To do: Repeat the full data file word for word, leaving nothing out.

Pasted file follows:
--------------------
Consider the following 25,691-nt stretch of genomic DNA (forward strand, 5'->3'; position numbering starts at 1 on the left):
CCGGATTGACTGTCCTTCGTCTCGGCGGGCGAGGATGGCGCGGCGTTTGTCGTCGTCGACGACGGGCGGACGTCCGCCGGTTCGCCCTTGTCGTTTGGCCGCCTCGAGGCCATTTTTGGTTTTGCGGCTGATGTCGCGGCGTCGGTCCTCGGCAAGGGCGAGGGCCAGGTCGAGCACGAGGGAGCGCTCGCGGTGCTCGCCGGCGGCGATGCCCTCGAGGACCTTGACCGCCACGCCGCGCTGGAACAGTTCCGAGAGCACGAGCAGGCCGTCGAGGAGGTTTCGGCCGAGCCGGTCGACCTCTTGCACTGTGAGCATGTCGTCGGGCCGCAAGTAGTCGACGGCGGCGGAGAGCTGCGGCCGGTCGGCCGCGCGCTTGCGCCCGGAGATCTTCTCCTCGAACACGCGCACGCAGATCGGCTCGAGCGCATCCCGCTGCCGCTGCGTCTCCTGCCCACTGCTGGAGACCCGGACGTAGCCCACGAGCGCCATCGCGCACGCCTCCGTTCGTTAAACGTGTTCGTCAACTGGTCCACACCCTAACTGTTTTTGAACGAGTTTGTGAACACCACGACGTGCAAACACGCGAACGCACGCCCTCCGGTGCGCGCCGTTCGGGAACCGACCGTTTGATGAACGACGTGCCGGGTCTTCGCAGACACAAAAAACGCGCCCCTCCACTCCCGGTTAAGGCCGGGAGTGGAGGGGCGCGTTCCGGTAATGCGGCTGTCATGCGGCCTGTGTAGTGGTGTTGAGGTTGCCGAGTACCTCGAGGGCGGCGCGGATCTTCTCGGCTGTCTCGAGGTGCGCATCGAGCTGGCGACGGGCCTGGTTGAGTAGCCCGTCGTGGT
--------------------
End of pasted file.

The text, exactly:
Consider the following 25,691-nt stretch of genomic DNA (forward strand, 5'->3'; position numbering starts at 1 on the left):
CCGGATTGACTGTCCTTCGTCTCGGCGGGCGAGGATGGCGCGGCGTTTGTCGTCGTCGACGACGGGCGGACGTCCGCCGGTTCGCCCTTGTCGTTTGGCCGCCTCGAGGCCATTTTTGGTTTTGCGGCTGATGTCGCGGCGTCGGTCCTCGGCAAGGGCGAGGGCCAGGTCGAGCACGAGGGAGCGCTCGCGGTGCTCGCCGGCGGCGATGCCCTCGAGGACCTTGACCGCCACGCCGCGCTGGAACAGTTCCGAGAGCACGAGCAGGCCGTCGAGGAGGTTTCGGCCGAGCCGGTCGACCTCTTGCACTGTGAGCATGTCGTCGGGCCGCAAGTAGTCGACGGCGGCGGAGAGCTGCGGCCGGTCGGCCGCGCGCTTGCGCCCGGAGATCTTCTCCTCGAACACGCGCACGCAGATCGGCTCGAGCGCATCCCGCTGCCGCTGCGTCTCCTGCCCACTGCTGGAGACCCGGACGTAGCCCACGAGCGCCATCGCGCACGCCTCCGTTCGTTAAACGTGTTCGTCAACTGGTCCACACCCTAACTGTTTTTGAACGAGTTTGTGAACACCACGACGTGCAAACACGCGAACGCACGCCCTCCGGTGCGCGCCGTTCGGGAACCGACCGTTTGATGAACGACGTGCCGGGTCTTCGCAGACACAAAAAACGCGCCCCTCCACTCCCGGTTAAGGCCGGGAGTGGAGGGGCGCGTTCCGGTAATGCGGCTGTCATGCGGCCTGTGTAGTGGTGTTGAGGTTGCCGAGTACCTCGAGGGCGGCGCGGATCTTCTCGGCTGTCTCGAGGTGCGCATCGAGCTGGCGACGGGCCTGGTTGAGTAGCCCGTCGTGGT